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Sharks (Selachimorpha) have an important ecological function and are both valued and feared by people around the world. Shark bite incidents present a high consequence risk in terms of human health and safety. In Australia, shark interactions with humans are most frequently recorded for the white shark (Carcharodon carcharias), bull shark (Carcharhinus leucas), and tiger shark (Galeocerdo cuvier). Human anxiety of encountering sharks may be elevated relative to the actual level of risk due to intensive media coverage, which typically emphasizes a narrative of highly abundant animals actively targeting human water users. This narrative is not supported by scientific evidence. Public perceptions of shark incidents can strongly influence shark management efforts. To help management, we set out to understand how people change their behavior in response to shark incidents and why some behaviors do or do not change. In October 2019, we used 4 participatory workshops, attended by 60 people, and a visual communication approach to study the socioecological context of beachgoer behavior to sharks in a high shark incident region around Ballina and Byron Bay in New South Wales, Australia. Of all recorded comments captured at the workshops (174), 91% mentioned changes in behavior following the reported incidents, and 9% indicated no behavior change. The behavior changes generally did not result in less beach use but in different types of use. When beachgoers visited the beach and used the ocean, they implicitly asked themselves the following questions in selecting activities and behaviors: (1) how much risk do I think is present, (2) how much risk am I willing to accept, and (3) how much do I trust the information and advice available to me to mitigate these risks? We found that families, teenagers, and experienced beachgoers (such as surfers) used different socioecological information on which to base their risk assessments and that these groups had different risk profiles. Despite these variations, a common finding across beachgoers was a strong desire to improve the quality of publicly available and locally relevant information on risk factors. Using the graphic visualization of our findings for communication purposes can help beachgoers contextualize their own risk perception and learn from how others have changed their reported behavior. Sharing of behavior change information and risk reduction strategies can help target public investment in mitigation measures and may encourage further risk reduction strategies and policies to be implemented.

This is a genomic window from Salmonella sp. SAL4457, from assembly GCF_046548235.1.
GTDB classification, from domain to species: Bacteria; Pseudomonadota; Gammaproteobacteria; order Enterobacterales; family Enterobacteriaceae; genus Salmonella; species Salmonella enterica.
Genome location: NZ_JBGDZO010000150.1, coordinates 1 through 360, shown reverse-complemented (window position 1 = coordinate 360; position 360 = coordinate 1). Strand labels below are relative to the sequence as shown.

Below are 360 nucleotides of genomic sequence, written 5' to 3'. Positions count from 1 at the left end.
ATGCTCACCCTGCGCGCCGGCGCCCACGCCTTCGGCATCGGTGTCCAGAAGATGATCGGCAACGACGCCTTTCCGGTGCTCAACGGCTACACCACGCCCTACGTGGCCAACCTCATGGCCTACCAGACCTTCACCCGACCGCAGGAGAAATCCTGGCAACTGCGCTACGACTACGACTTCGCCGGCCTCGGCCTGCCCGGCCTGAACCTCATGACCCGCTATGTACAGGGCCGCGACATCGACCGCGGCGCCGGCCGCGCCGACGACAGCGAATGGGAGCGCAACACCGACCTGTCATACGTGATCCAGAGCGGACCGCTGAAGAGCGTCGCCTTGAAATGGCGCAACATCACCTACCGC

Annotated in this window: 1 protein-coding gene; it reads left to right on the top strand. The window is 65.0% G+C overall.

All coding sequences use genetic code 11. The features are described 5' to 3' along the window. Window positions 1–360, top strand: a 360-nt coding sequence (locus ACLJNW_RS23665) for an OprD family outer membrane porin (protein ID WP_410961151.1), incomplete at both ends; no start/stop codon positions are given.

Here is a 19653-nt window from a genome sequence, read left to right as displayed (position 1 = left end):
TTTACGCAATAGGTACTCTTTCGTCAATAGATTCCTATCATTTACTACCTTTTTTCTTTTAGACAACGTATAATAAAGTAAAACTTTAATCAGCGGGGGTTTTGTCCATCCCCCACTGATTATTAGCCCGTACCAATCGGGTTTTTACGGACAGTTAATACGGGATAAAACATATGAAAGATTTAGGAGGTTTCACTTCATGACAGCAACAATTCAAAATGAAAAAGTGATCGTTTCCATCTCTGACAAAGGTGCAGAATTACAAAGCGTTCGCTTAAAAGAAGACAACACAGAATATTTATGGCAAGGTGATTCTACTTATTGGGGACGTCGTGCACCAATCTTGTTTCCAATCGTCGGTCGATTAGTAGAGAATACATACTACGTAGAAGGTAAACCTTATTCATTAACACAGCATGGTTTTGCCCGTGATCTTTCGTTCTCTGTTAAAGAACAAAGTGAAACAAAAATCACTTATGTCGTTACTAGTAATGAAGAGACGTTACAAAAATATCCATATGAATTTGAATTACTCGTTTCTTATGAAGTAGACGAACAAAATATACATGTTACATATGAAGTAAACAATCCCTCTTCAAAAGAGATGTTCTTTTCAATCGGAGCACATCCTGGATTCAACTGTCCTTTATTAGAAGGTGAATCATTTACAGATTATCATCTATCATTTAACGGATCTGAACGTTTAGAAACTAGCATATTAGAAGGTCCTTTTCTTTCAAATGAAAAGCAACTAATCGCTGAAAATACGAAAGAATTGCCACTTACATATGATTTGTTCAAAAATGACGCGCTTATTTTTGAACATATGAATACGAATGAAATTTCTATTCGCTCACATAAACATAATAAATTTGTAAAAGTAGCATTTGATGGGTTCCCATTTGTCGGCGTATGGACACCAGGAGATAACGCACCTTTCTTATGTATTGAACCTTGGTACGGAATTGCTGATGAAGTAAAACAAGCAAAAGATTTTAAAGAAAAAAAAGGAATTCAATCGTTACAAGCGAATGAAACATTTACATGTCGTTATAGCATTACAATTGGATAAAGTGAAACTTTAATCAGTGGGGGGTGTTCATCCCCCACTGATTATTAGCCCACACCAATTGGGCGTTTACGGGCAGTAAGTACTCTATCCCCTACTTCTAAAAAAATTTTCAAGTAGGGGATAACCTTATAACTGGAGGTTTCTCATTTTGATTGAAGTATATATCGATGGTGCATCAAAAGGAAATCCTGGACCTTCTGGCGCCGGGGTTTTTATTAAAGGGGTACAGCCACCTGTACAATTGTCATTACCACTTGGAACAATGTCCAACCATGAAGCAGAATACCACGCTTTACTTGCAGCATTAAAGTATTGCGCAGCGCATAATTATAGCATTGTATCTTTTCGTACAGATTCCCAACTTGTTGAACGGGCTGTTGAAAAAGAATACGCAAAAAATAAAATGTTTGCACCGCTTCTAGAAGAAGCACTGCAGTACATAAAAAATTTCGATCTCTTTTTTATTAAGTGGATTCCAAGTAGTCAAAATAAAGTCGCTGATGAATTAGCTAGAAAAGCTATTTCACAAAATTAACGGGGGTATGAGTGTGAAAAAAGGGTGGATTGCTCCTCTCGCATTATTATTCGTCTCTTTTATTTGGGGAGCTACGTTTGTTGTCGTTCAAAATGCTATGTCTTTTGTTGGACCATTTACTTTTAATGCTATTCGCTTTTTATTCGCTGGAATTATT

van Putten, Ingrid; McClean, Nick; Chin, Andrew; Pillans, Sue; and Sbrocchi, Carla
"What Happens After a Shark Incident? Behavioral Changes Among Australian Beachgoers,"
Human–Wildlife Interactions: Vol. 16:
1, Article 10.
Available at: https://digitalcommons.usu.edu/hwi/vol16/iss1/10
Additional FilesvanPuttenEtAl-Appendix.docx (206 kB)
Appendix figures and tables